BOSTON (AP) — As Hillary Clinton weighs possible running mates, Elizabeth Warren offers a historic choice.
Warren's got all the fire any Democratic presidential candidate would want in a 2016 running mate. She's gleefully taunts Donald Trump and she's a dogged campaigner and enthusiastic ambassador to the party's skeptical liberal base of supporters.
On the Democratic ticket with Clinton, Warren would also be a bridge to supporters of former rival Bernie Sanders and a second fist through the glass ceiling to the highest offices in the land. Clinton got there first as the lone woman ever to capture a major party's presidential nomination in the United States.
Two accomplished women on the ticket — which would be a first for any major party — is a prospect that ignited cheers and excitement when the pair clasped hands and raised them high overhead in a campaign appearance in Michigan last month.
Clinton called Warren a "friend" and a "great leader." Warren, like Clinton a law school graduate, praised the presumptive presidential nominee for "fighting for the people who need her the most" and for having a "good heart."
Warren has since been asked to deliver a speech on the first night of the Democratic National Convention.
The campaign rally was a triumphant end to a long journey, during which relations between the two were not always cozy.
Warren once faulted Clinton for supporting a 2001 overhaul of the nation's bankruptcy system that Warren said favored Wall Street.
In her 2003 book "The Two-Income Trap," Warren — then a Harvard Law School professor — said that while Clinton had been willing to fight for her beliefs while serving as first lady, as a New York senator "it seems that Hillary Clinton could not afford such a principled position."
"Campaigns cost money, and that money wasn't coming from families in financial trouble," wrote Warren, who has described herself as coming from "the ragged edge of the middle class."
There are other concerns.
Backers of the 67-year-old Warren worry that as a vice presidential candidate she'd have to tamp down some of her more fiery edges, particularly when going after Wall Street and big banks. Then there's Republican candidate Donald Trump's nicknames for her — "Pocahontas" and "the Indian," — references to Warren's claim of Native American ancestry.
During the 2012 race for the Massachusetts Senate seat once held by the late Sen. Edward Kennedy, it was revealed Warren had listed herself as having Native American heritage in law school directories from 1986 to 1995. Her Republican opponent, Scott Brown, questioned those claims, suggesting that Warren — who has no documentary evidence of her heritage — was trying to get a leg up early in her career.
Warren pushed back, saying she was told of her heritage from her parents and listed it in the directory to meet others with similar backgrounds.
"I didn't check a box to go to college. I didn't check a box to go to law school," she said at the time.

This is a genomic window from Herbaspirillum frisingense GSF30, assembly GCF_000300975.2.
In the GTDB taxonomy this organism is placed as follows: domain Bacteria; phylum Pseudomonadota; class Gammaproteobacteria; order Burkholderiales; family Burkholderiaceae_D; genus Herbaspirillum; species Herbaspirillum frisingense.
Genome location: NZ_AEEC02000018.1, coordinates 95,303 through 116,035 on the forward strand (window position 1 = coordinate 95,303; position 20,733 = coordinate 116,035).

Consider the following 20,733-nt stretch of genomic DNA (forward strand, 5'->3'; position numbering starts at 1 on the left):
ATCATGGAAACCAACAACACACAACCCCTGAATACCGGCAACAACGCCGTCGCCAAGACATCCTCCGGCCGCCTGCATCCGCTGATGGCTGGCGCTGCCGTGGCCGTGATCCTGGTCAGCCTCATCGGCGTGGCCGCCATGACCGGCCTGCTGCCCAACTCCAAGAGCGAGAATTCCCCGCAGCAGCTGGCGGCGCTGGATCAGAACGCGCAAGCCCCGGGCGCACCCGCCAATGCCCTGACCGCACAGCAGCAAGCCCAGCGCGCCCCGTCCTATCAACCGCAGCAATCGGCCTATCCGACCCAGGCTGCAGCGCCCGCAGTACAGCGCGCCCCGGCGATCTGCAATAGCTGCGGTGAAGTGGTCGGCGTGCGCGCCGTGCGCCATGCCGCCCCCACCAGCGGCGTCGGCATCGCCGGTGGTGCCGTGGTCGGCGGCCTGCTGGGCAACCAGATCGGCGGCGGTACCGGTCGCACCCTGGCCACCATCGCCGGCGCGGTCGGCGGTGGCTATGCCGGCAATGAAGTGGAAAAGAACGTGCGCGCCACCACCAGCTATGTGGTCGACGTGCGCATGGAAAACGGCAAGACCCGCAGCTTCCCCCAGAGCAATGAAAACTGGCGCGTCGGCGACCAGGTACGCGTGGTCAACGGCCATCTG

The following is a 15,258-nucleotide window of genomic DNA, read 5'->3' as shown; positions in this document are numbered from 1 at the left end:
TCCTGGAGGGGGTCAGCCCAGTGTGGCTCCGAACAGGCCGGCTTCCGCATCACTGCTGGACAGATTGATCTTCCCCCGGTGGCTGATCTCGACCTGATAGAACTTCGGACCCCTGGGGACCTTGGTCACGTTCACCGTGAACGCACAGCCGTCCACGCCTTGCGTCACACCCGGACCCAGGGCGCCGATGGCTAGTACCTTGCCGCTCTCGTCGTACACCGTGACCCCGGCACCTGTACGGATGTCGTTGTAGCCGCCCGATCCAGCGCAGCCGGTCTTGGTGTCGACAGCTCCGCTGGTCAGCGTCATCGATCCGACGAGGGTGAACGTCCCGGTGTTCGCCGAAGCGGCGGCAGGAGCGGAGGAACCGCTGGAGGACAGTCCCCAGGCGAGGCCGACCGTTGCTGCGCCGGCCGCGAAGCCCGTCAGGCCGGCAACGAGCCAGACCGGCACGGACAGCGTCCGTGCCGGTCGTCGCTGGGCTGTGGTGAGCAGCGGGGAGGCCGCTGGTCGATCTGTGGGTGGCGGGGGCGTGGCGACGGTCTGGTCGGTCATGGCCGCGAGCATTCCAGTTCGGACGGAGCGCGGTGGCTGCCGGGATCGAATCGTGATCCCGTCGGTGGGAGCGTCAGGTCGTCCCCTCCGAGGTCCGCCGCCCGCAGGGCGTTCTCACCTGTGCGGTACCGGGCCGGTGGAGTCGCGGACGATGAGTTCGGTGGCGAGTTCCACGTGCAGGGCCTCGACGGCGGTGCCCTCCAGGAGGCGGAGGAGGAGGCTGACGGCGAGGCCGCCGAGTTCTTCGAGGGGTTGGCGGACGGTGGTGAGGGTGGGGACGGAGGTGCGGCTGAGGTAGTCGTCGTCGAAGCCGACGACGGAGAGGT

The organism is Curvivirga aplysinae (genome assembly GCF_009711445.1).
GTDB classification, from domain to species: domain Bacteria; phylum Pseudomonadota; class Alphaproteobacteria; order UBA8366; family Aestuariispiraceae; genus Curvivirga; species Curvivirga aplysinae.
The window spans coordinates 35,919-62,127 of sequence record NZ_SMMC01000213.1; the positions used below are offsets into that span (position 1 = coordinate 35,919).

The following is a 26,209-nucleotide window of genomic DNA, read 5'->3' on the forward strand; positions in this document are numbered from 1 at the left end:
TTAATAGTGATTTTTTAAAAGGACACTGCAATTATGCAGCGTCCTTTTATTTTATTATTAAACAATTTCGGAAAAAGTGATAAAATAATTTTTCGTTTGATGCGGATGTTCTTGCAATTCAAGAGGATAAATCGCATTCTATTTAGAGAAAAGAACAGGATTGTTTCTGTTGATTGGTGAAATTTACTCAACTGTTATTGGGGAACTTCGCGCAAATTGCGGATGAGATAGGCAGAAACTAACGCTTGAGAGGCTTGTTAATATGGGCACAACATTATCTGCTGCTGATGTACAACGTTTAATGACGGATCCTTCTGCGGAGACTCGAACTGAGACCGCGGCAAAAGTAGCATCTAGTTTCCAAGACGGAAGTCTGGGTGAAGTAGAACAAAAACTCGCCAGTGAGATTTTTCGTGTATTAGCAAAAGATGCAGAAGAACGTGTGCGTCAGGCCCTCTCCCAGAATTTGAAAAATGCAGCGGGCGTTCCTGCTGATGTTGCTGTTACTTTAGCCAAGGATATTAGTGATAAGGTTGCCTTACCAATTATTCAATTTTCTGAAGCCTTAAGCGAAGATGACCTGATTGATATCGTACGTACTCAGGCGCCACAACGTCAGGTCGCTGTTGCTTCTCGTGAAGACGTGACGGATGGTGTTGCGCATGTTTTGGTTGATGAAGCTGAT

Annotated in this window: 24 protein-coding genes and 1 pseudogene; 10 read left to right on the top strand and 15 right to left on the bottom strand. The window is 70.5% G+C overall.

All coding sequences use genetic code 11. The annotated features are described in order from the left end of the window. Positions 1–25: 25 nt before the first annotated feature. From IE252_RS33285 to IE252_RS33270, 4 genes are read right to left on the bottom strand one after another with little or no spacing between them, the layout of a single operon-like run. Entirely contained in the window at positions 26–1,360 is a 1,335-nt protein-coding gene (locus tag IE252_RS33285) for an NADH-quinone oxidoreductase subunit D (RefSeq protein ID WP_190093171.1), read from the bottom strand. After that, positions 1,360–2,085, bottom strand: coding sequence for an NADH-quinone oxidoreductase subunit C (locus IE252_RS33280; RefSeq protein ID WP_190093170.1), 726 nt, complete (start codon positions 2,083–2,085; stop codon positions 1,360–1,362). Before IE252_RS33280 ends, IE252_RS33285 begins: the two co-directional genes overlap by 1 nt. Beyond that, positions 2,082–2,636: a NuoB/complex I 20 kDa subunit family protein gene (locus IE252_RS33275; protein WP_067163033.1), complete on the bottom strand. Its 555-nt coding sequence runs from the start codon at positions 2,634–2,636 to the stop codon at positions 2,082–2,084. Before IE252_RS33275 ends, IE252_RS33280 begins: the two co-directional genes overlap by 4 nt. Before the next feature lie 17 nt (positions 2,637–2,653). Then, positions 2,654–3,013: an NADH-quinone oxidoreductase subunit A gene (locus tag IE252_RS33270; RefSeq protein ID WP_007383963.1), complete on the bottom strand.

In the No. 2 spot, however, Warren could wield a bigger bullhorn than she can in the Republican-controlled Senate. And Clinton has begun to adopt some of Warren's top concerns, including the debilitating cost of student debt.
The Oklahoma native and state high school debate champion initially made her name in politics as a policy wonk. She ran the Congressional Oversight Panel, which monitored the Treasury Department's handling of the $700 billion bank rescue fund known as the Troubled Asset Relief Program — or TARP.
In 2010, President Barack Obama tapped Warren to oversee the creation of the Consumer Financial Protection Bureau — an entity Warren had long championed.
"Elizabeth understands what I strongly believe: that a strong, growing economy begins with a strong and thriving middle class," Obama said at the time.
Senate Republicans, however, viewed her as too critical of Wall Street and big banks to head the bureau, and Obama ultimately chose Richard Cordray as director.
That cleared the way for Warren to challenge Brown. She easily won what would be the state's most expensive political campaign, with each candidate raising and spending tens of millions of dollars.
The victory helped cement Warren as a liberal hero — a reputation she would cultivate during her freshman term by repeatedly zeroing in on Wall Street.
As senator, Warren pursued a political philosophy of communal responsibility that began to take shape after she married at 19, gave birth to two children and pursued a law degree, eventually teaching law at Harvard.
Warren would make the argument throughout her public life that the society that gave her those opportunities largely doesn't exist anymore.
It's an argument Warren famously distilled in a much-viewed YouTube video that helped launch her 2012 Senate run.
"There is nobody in this country who got rich on his own," Warren says in the video, listing off public amenities like roads and first responders needed for a stable economic environment.
"You built a factory, and it turned into something terrific or a great idea, God bless. Keep a big hunk of it," Warren adds. "But part of the underlying social contract is you take a hunk of that and pay forward for the next kid who comes along."